A Man for All Seasons
Theatre Royal Haymarket
A Man for All Seasons is best remembered for the film version from the 1966 which starred Paul Scofield as Sir Thomas More. The 2006 version is selling on the back of a big TV name, Martin Shaw, who is now famous as Judge John Deed, having come to fame in The Professionals in the 70s. Unfortunately for him, comparisons are inevitable and next to such a great actor, he was always going to struggle.
Strangely, this is also the second play of a year that is a week old, which features Thomas More as its protagonist. However, if he did not have the same name, one would hardly know that this was the same man as the jovial fellow taking the lead in the RSC production named after him.
This version of More's story focuses on the political and diplomatic aspects of his life, once he had become a knight and in the period when he was promoted to and then gave up his role as Lord High Chancellor.
The lights come up on Paul Farnsworth's lavish set, featuring wood panelling walls, and above these, much golden ornamentation. Strangely, the occupants of More's house make their entrances and exits from fully twenty feet above his living room. Farnsworth likes heights, as the best of his scenic adventures, a large portrait of the King and his coat of arms, both fly in from on high.
It was apparently More's destiny to be betrayed by almost everybody that he met. The friends of the early scenes, Gregory Fox-Murphy's young Richard Rich and Paul Shelley's Duke of Norfolk were, by the end, denouncing him and sending him to an early meeting with the axe man.
More cheerful but equally willing to sell his soul for a few pennies is The Common Man, often but not always, More's servant Matthew. He acts as MC for the night and, thanks to Tony Bell's sense of humour and his characters anachronistic knowledge, does so with great wit.
His family are more supportive, although they to give him problems with Alison Fiske (playing his haughty wife Alice) never cracking a smile; and his daughter Meg (Sophie Shaw) keen to wed John Sackville as William Roper, a Lutheran heretic.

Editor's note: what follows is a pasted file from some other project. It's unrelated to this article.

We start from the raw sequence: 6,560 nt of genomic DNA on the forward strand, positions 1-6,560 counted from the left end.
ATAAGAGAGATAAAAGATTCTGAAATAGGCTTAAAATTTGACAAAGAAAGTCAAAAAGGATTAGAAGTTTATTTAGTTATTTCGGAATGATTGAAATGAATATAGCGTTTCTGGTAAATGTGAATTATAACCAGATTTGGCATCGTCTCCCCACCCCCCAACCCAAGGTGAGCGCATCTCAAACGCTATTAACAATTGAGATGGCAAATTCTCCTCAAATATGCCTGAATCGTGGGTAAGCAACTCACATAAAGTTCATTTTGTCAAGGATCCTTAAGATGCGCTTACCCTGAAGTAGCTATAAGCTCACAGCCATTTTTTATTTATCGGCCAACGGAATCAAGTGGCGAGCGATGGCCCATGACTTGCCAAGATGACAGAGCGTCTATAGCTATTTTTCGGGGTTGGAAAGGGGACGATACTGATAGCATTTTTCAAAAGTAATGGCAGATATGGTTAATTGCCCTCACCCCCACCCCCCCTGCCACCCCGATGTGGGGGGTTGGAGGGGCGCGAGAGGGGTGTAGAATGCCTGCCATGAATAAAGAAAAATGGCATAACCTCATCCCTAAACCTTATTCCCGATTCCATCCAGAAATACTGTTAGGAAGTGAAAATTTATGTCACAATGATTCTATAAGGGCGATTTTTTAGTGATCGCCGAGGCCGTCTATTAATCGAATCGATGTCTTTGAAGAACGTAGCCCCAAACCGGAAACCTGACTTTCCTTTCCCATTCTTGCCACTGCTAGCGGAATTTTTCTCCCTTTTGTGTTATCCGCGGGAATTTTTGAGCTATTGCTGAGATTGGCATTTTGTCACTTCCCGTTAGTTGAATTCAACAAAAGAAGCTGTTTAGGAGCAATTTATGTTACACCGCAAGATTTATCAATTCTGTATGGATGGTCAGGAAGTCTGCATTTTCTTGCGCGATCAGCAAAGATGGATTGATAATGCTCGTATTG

The crunch point for this honest man with the deepest of convictions comes when his king, Henry VIII, a surprisingly light weight (in every sense) but golden man played by Daniel Flynn, decides to ditch Catherine Parr on the weakest of legal grounds and replace her with Anne Boleyn.
His real reason was Catherine's barrenness and consequent inability to provide a son but he preferred to cover this by claiming that the Pope's dispensation to marry Catherine was illegal. By doing so he caused the schism that became known as the Reformation.
More's refusal to accept this put him in direct opposition not just to his king but also to the very sinister Thomas Cromwell, excellently portrayed by Clive Carter. He was not a man to be crossed and, once he began to oppose More, it was only a matter of time before the former Lord High Chancellor either backed down or had the opportunity to meet his maker.
Michael Rudman's production starts very slowly and only really picks up pace after the interval, as the intriguing becomes increasingly intriguing. It is also at this point that Shaw finally gets into gear and begins to show the pathos of an honest man who is willing to die for his beliefs.
The play becomes additionally poignant in a week when Charles Kennedy was slowly but surely hounded out of his position as leader of the Liberal Democrats by a team that he had put together and had every right to believe were his friends.
On the basis that he is likely to have some time on his hands in the very near future, his recent performances have suggested that he might make a strong understudy, should Martin Shaw need a break later in the run.
Kevin Catchpole reviewed this production on tour at the Mayflower, Southampton
Reviewer: Philip Fisher